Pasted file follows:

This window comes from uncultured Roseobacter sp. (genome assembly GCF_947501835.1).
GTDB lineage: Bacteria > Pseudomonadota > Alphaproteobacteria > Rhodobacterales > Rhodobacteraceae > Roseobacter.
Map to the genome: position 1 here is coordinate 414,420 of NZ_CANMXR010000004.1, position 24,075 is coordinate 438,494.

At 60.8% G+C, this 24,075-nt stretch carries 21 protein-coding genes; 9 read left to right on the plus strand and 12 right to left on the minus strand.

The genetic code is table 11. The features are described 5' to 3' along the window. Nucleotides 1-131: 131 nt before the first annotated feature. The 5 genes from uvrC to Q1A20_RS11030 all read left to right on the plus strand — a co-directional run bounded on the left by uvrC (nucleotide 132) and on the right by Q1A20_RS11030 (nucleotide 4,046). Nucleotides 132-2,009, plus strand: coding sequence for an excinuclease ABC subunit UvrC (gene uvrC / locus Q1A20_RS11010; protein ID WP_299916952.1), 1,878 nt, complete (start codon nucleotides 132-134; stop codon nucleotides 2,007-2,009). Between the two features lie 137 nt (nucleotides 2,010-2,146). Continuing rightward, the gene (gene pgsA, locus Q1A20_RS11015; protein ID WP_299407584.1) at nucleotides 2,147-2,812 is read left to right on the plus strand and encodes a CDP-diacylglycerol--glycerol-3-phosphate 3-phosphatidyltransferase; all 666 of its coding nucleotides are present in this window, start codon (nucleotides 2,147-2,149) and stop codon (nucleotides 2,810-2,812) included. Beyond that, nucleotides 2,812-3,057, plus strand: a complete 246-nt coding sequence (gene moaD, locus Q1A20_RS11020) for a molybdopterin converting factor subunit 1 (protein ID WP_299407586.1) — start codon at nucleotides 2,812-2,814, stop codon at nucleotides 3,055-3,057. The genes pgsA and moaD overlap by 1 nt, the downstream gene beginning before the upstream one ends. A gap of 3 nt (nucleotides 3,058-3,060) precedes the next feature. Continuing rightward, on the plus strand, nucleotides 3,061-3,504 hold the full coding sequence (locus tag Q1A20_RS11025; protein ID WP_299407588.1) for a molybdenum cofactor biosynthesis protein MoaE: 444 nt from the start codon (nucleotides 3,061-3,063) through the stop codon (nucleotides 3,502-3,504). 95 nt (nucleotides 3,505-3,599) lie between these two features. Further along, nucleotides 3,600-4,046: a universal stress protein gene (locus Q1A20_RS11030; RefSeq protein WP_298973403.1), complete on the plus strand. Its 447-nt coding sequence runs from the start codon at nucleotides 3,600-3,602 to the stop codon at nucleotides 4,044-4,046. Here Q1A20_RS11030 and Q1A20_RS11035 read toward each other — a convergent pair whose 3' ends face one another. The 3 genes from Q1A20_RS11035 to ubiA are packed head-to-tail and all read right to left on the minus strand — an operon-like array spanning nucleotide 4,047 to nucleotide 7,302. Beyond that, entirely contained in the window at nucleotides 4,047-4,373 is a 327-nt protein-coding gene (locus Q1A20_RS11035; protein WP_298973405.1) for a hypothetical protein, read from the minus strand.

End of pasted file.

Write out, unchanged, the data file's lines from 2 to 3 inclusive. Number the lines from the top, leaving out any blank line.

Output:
GTDB lineage: Bacteria > Pseudomonadota > Alphaproteobacteria > Rhodobacterales > Rhodobacteraceae > Roseobacter.
Map to the genome: position 1 here is coordinate 414,420 of NZ_CANMXR010000004.1, position 24,075 is coordinate 438,494.